In October 2013, SEC Chair Mary Jo White gave a speech at the Securities Enforcement Forum in which she declared an “enforcement mission” of the SEC to be implementation of the “broken windows” theory of crime deterrence made famous decades ago in NYC: “The [‘broken windows’] theory is that when a window is broken and someone fixes it – it is a sign that disorder will not be tolerated. But, when a broken window is not fixed, it ‘is a signal that no one cares, and so breaking more windows costs nothing.’” Likewise with securities law violations, “minor violations that are overlooked or ignored can feed bigger ones, and, perhaps more importantly, can foster a culture where laws are increasingly treated as toothless guidelines. And so, I believe it is important to pursue even the smallest infractions.“ Yesterday, with two announcements regarding multiple (mostly) settled charges for violations of requirements to make filings under Sections 16 and 13 of the Exchange Act, the SEC demonstrated that it had put theory to practice. As reported in the WSJ, SEC Director of Enforcement Andrew Ceresney “said the actions—‘the first time where we have systematically brought a series of cases in this area’—were designed to send a message about the need for companies, executives and investors to improve their compliance.”
First, the SEC announced charges against 28 officers, directors and major shareholders for failures to timely file Section 16(a) short-swing trading reports (Forms 3,4 and 5) or Schedules 13D and G (reports by beneficial owners of more than 5%). Six companies were also charged “for contributing to filing failures by insiders or failing to report their insiders’ filing delinquencies.” Ceresney observed in the press release: “Using quantitative analytics, we identified individuals and companies with especially high rates of filing deficiencies, and we are bringing these actions together to send a clear message about the importance of these filing provisions….Officers, directors, major shareholders, and issuers should all take note: inadvertence is no defense to filing violations, and we will vigorously police these sorts of violations through streamlined actions.” The reported penalties ranged from $25,000 to $150,000.
What is particularly interesting here are the charges against the public companies arising out of Section 16(a) filing deficiencies of their insiders. These relate principally to the failures of these companies to report the delinquencies or omissions in their proxy statements and annual reports as required by Item 405 of Regulation S-K. In some cases, however, the SEC contended that the company “was a cause of certain Section 16(a) violations by its officers and directors as a result of [the company’s] negligence in performing certain tasks it voluntarily agreed to undertake in connection with the filing of Section 16(a) reports on their behalf.” In that case, the company had voluntarily agreed to prepare and file of Section 16(a) reports for which the company had received timely notification of the transactions.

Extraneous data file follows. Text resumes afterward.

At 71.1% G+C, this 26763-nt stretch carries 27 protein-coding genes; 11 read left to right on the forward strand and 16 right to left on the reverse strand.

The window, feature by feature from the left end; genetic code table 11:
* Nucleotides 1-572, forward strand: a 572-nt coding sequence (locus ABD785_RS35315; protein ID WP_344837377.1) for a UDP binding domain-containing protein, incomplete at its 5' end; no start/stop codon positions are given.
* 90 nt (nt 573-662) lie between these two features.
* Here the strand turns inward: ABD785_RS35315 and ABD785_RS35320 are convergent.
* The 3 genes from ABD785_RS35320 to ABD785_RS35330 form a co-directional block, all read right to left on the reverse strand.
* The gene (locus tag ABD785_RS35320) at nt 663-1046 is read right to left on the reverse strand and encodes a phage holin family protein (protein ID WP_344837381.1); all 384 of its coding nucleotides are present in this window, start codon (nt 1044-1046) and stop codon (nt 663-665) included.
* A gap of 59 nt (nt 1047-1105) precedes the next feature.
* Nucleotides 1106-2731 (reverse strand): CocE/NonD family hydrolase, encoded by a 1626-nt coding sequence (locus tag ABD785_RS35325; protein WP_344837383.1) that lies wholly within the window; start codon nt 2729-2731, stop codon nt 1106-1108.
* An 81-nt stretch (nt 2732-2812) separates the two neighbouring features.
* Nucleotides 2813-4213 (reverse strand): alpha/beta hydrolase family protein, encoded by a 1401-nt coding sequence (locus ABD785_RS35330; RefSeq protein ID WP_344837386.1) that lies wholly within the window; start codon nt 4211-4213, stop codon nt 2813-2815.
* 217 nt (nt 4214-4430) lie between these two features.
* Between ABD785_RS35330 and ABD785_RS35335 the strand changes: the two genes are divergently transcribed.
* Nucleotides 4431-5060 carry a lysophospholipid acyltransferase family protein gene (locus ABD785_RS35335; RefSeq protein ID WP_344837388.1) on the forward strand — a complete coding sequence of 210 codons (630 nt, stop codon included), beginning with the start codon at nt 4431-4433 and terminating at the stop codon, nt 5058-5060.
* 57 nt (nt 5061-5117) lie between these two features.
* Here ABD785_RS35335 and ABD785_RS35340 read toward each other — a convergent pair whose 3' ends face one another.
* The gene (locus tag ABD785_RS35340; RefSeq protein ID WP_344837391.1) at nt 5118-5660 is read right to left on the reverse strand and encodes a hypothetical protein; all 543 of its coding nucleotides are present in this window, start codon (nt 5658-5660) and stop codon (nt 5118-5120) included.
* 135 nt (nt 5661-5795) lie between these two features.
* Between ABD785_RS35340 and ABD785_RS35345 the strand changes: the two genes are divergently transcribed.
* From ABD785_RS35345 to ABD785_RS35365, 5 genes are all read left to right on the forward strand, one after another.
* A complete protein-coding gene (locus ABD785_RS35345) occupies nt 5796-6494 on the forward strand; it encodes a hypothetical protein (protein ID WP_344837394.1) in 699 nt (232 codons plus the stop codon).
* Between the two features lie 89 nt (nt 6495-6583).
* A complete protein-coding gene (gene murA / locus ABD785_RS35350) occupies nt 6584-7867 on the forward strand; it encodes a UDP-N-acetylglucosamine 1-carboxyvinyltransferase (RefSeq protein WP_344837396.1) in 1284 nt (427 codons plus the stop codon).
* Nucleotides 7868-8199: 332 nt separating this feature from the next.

Although, as the SEC notes in the order, consistent with the common understanding, “insiders remain responsible for the timeliness and accuracy of their required Section 16(a) reports, the Commission has encouraged the practice of many issuers to ‘help their [officers and directors] or submit the  filings on their behalf . . . [in order] to facilitate accurate and timely filing.’” The message here is that companies that do volunteer to make filings on behalf of the insiders -– a common practice — take on that responsibility in the eyes of the SEC and can be held liable if the companies fail to timely file.
In another settled action separately announced yesterday, both an executive and his company were called on the carpet and required to pay fines by the SEC as a result of the CEO’s failure to file a Form 3, failure to timely report an aggregate of 11 transactions and failure to report 27 sales with an aggregate value of $1.5 million, as well as the CEO’s and company’s failure to disclose the missing and late reports in the company’s 10-Ks and proxy statements. These failures to disclose resulted in charged violations of Section 13(a) and 14(a) of the Exchange Act (including Rule 14a-9 regarding omission of material facts). Because these documents were incorporated by reference into the company’s Form S-8 registration statement, the company was also charged with fraud under Section 17(a)(2) of the Securities Act, which does not require scienter.
SEC representatives indicated in the press release that these failures are “not merely a technical lapse… because investors are consequently denied important and timely information about how an insider is potentially viewing the company’s future prospects….” Moreover, the CEO’s “sales would have been viewed by a reasonable investor as significantly altering the total mix of available information about [the company] given his executive position as well as the size and frequency of his sales of the company’s stock.” Notably, there was no allegation of any Section 16(b) liability. The CEO agreed to pay a $175,000 penalty and the company a $375,000 penalty. The company was also required, among other things, to engage an independent compliance consultant, certify in writing that it has adopted the consultant’s recommendations and mandate training for its Section 16 reporting persons.